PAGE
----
Further, it inquires about members’ views on whether county property owners and/or those people whose primary legal residences are in the county should pay to park.

This survey is the third the SKA has undertaken thus far this year. The first was on the open-air trolley — the Breeze — that the county operates for free. The second encompassed questions about a series of hot topics on the Key — from the potential for a new hotel to members’ views on the proposed Siesta Promenade mixed-use development at the intersection of Stickney Point Road and U.S. 41.

Project adjustments

Shadow Lawn Way intersects with Midnight Pass Road. File photo

Last year, county staff and the contractor had settled on the horizontal directional drilling method to install new sewer pipelines in the Siesta Isles neighborhood. Those lines will transfer effluent off the island from what used to be the Siesta Key Wastewater Treatment Plant; it is being transformed into a master pump station.

However, recently, as crews worked in Siesta Isles, they found they were unable to make the 90-degree turns necessary to lay the pipe by that method, Robert Luckner, a member of the SKA’s Environmental Committee, wrote in a report that SKA Director Bob Spicer delivered in Luckner’s absence during the Aug. 3 meeting of the nonprofit.

Therefore, the contractor has had to switch to the conventional “open cut” method, a county notice to residents explains.

John J. Saputo IV, a construction project manager in the county’s Public Works Division, sent o the News Leader a notice that went to Siesta Isles residents when the News Leader sought more details about Luckner’s report.

No more than 40 feet of area is open at any given time, Luckner wrote, and the trench is covered at night for safety purposes.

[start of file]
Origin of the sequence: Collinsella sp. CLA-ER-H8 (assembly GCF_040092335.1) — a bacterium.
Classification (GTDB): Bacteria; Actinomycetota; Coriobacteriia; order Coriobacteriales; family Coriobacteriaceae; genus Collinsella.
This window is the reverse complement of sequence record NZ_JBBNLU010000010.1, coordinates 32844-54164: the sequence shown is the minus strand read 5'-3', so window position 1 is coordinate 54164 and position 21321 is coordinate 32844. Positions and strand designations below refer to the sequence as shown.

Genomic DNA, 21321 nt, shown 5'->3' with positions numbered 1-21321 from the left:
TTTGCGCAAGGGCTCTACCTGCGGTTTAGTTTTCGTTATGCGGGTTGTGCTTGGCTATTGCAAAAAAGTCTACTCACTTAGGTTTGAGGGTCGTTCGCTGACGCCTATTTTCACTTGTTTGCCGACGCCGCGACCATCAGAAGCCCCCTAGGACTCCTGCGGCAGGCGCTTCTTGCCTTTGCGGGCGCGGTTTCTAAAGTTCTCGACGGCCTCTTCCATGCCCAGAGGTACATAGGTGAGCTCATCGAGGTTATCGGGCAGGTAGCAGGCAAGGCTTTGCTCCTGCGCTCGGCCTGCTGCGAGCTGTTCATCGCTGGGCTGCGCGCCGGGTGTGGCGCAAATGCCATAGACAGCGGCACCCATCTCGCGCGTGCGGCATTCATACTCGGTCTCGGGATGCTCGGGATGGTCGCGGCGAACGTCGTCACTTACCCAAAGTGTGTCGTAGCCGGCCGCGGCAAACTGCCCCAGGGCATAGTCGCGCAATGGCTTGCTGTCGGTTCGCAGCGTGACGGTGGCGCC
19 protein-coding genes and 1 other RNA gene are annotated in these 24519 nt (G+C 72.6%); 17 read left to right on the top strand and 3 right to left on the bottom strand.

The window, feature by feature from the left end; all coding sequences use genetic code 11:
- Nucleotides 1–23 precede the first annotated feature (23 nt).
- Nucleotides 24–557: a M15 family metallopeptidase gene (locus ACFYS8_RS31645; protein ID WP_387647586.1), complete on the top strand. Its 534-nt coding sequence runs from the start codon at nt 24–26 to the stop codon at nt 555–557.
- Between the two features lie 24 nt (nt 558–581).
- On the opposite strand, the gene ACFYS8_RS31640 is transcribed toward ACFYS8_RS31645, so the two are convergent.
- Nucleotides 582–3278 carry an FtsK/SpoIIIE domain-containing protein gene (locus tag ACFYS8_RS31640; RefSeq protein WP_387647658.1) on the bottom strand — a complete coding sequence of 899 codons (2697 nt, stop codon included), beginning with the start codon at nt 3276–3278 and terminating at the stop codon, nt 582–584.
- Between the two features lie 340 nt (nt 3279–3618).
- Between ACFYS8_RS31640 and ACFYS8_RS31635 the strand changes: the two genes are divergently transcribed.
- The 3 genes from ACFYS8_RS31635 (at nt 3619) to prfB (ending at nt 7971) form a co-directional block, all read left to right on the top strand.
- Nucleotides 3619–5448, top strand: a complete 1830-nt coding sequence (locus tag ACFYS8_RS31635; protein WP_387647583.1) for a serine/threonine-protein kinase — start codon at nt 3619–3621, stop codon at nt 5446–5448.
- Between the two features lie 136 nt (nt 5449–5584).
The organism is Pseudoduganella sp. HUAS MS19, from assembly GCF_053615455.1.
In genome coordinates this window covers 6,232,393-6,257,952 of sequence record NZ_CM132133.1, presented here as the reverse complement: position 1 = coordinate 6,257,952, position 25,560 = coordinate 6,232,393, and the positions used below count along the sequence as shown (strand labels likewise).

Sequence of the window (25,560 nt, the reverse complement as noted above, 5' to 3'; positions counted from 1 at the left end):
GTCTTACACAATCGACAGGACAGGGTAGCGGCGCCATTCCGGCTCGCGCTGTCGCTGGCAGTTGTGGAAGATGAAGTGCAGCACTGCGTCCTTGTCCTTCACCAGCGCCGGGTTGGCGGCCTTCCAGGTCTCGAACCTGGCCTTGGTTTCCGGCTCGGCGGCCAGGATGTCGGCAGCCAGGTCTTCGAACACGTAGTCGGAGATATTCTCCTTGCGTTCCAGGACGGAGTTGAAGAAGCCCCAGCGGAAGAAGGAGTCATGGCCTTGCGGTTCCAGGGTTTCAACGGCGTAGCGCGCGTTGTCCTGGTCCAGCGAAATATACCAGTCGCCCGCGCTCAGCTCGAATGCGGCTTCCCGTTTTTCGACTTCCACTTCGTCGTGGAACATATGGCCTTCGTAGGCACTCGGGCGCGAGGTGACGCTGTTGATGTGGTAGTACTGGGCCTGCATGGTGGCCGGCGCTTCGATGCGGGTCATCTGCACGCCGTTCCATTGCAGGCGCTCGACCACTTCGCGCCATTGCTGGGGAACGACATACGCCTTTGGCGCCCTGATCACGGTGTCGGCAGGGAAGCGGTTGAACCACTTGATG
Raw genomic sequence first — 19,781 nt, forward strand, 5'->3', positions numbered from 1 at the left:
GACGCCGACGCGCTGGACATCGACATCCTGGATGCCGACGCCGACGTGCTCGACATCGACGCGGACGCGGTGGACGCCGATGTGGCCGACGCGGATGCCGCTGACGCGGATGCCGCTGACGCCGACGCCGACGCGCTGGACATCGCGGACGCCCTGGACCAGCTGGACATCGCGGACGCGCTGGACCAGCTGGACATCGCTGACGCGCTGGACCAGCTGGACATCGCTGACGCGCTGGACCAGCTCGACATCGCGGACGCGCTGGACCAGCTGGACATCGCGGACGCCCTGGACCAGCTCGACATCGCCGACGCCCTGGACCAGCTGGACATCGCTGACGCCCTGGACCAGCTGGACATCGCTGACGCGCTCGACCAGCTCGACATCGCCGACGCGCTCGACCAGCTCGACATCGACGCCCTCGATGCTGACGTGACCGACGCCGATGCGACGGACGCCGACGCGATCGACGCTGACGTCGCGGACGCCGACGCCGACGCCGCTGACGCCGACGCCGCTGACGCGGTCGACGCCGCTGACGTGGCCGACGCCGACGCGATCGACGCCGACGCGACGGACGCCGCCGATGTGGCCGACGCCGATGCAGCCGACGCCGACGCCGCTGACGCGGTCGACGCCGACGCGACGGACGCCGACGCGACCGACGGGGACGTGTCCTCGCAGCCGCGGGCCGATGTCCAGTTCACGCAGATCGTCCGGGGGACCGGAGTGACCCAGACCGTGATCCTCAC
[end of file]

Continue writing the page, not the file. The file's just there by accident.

“This will be a more disruptive construction process; however, the contractor will maintain traffic via flagmen as the road will be reduced to a single lane of traffic where pipe installation is taking place,” the notice to residents continues. “Access to driveways for those with even numbered addresses may be limited during the forcemain installation.”

A notice mailed to Siesta Isles residents this month offers details of the changes in the sewer forcemain project. Image courtesy Sarasota County

The notice also points out, “Efforts will be made to restore temporary driveway access at the end of the day for the affected homeowners. The contractor will contact you prior to any construction taking place in front of your home that will impede your access.”

“In addition,” it continues, “there has been a change in pipe route at Shadow Lawn Way. The pipe will now be installed on the North (Westbound) side of the road. This change will reverse the detour necessary for ingress and egress to Siesta Isles subdivision and will eliminate the need for a temporary signalized intersection at Beach Road and [Beach Way] Drive.”

The notice explains that residents will have access to Midnight Pass Road as an exit and that they will be able to return to Siesta Isles via Beach Road and Beach Way Drive.

Luckner’s report, as delivered by Spicer, made clear that not only is the work on schedule but, in fact, “it’s ahead of schedule.”

The decommissioning of the wastewater treatment plant is planned by the end of the year, county staff members have explained numerous times in recent months. The sewage will flow to county mainland treatment plants.